EUROPE A Tapestry of Nations By Flora Lewis Simon and Schuster. 587 pp. $22.95
READERS OF Flora Lewis's columns in The New York Times will not be surprised to find her highly knowledgeable and readable -- about contemporary Europe in particular. She takes on the rather formidable task of providing a general European survey, one that tries to give full expression to the extraordinary diversity and vitality of the individual nation states -- but also notes the trends pushing toward a certain homogeneity and convergence of outlook. The aim dictates the structure. Each state has its own study. Her Europe of states, moreover, is not only west but east -- including the Soviet Union and its Warsaw Pact allies. Nor are northern and southern parts neglected. Norway, Sweden, Finland, Spain, Portugal and Greece are included, as are Austria, Ireland, Switzerland and Yugoslavia.
The result is a book divided into some 27 country studies -- each with its own historical background and contemporary portrait, along with a general introduction and conclusion and summaries of various regions. Each country has not only its own portraits, but is assigned to illustrate a more general topic. Thus, France illustrates the reign of intellectuals, West Germany postwar economic recovery, Italy terrorism and Spain nationalism confronting regionalism. Holland illustrates the welfare state. West Germany, exemplifying Europe's industrial revival, requires a rather awkward insertion about the Marshall Plan, Jean Monnet and the European Community. The discussion of German reunification has to be fitted into East Germany. The result is a book full of interesting observations and information, but also disjointed and uneven -- not, of course, unlike Europe itself.
The general introduction provides a breathless sketch of Europe's history -- from the Rape of Europa to the Common Market -- and sets forth three fundamental changes that govern the postwar situation: Europe's partition by the global superpowers; decolonization (the rest of the world's escape from European tutelage); and Europe's own postwar "drive for modernization to adjust to these two profound changes."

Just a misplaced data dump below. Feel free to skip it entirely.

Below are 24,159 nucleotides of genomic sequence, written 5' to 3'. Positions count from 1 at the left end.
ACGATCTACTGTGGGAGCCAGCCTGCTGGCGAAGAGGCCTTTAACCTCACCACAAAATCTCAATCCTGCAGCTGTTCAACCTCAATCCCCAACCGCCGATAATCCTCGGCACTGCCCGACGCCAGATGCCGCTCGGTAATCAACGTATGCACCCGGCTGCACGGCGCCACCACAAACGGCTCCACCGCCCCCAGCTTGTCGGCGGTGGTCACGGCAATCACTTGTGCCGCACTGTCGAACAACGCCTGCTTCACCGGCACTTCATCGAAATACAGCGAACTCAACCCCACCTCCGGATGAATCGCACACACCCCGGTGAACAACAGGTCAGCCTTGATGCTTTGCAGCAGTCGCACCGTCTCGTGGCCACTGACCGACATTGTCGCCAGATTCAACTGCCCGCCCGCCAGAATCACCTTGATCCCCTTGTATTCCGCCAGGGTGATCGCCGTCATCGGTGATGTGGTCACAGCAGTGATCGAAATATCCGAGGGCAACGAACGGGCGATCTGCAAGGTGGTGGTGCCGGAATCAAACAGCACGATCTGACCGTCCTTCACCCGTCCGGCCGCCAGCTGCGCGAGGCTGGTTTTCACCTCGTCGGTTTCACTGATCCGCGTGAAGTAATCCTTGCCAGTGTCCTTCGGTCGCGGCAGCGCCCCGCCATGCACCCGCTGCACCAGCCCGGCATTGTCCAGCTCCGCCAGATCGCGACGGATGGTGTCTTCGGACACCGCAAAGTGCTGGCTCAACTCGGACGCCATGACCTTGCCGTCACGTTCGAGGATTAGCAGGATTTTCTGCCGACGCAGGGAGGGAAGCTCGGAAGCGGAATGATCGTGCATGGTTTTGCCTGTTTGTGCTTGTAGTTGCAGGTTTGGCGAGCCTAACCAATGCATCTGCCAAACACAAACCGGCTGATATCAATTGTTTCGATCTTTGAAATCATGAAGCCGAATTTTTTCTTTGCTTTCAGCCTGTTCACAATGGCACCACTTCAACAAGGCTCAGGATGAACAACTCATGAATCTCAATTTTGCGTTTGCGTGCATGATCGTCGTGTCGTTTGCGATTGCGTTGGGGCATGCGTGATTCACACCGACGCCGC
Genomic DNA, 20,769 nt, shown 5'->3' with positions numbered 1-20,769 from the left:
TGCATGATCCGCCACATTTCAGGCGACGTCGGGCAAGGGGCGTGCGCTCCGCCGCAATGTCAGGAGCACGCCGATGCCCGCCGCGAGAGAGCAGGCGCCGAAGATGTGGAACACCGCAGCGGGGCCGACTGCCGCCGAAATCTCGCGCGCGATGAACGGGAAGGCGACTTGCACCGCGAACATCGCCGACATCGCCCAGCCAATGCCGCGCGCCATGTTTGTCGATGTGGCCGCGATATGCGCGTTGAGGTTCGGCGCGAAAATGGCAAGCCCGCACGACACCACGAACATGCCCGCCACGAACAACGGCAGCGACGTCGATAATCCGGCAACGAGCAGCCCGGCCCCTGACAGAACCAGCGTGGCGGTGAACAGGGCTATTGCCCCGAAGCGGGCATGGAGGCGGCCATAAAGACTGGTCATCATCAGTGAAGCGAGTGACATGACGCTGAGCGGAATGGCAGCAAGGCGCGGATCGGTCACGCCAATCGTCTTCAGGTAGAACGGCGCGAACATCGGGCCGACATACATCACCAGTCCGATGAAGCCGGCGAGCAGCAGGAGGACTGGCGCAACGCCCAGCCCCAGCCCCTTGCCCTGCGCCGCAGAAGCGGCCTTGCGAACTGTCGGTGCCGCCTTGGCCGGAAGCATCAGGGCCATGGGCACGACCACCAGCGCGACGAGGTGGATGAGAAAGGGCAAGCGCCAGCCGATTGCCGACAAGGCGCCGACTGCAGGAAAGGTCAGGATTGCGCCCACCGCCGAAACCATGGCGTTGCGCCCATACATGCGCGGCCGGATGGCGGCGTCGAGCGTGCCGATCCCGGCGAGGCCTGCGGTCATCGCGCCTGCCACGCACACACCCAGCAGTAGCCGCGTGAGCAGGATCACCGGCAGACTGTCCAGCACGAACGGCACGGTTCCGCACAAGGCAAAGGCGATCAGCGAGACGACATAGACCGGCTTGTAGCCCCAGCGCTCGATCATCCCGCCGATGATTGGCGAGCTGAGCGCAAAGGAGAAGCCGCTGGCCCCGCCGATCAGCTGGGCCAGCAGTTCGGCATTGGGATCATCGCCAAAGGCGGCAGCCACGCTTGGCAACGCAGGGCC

If Europe no longer rules the world, the author observes, the destiny of the world still depends on Europe. Since 1945, it has been the only continent without a war between nations. Everyone knows that war in Europe would probably bring about the end of human society; thus Europe continues to submit to its unnatural partition. But each generation feels more uneasy and resentful at "an unreasonable, illogical constraint of natural tides."
Postwar adjustment has been different in each country, but most different between east and west. In the west, the American tie has chafed but even European criticism of America is conditioned by a pervasive and "implicit sense of partnership in an ill-defined community called the Western world." Among themselves, the Western Europeans have achieved a profound consensus for moderation, remarkable considering their history. War is no longer acceptable among the states and intimate organized cooperation has become their daily way of life. Democracy has become the only legitimate model for domestic governance, its tenacity perhaps most remarkable in those relative newcomers to it -- Spain, Portugal and Italy. A "Europe which no longer rules vast parts of the globe . . . governs itself."
TWENTY-SEVEN country studies make a rich if somewhat indigestible meal. The marriage of a country with a theme works well in some cases, less well in others. Inevitably the bigger and more complex the country -- or the more the reader knows about it -- the less satisfactory any particularized focus or short sketch is likely to be. Perhaps for this reason, some of the most satisfactory chapters are about the smaller countries, or those less known in the United States -- Poland, Hungary, Portugal, Spain or Bulgaria.
Certain themes might have been stressed more: the marriage of convenience between France and Germany, the significance of the Common Market for Europe's national political economies, Prime Minister Thatcher's critique of the welfare state and its politics, the growing challenges to Europe's prosperity, or the deterioration of the military security borrowed from America. Perhaps the section on the Soviet Union suffers from being written too soon.
All this being said, the reader can learn a good deal. The conclusion flows naturally from the author's seasoned experience and cosmopolitan wisdom. As the world begins to look for new ideals and values to make sense of life in the next century, Europe is not an improbable place to find them. Europe's civilization remains, "fertile ground, seeded with great culture and mulched with the lessons of great pain."
After all the fashionable Europessimism and Eurobashing of the past few years, it is a relief to read a book that thinks Europe may actually be a force in the 21st century. Better still is a book that takes comfort from the idea.
David P. Calleo is a professor of European Studies at the Johns Hopkins School of Advanced International Studies and author of "Beyond American Hegemony: The Future of the Western Alliance."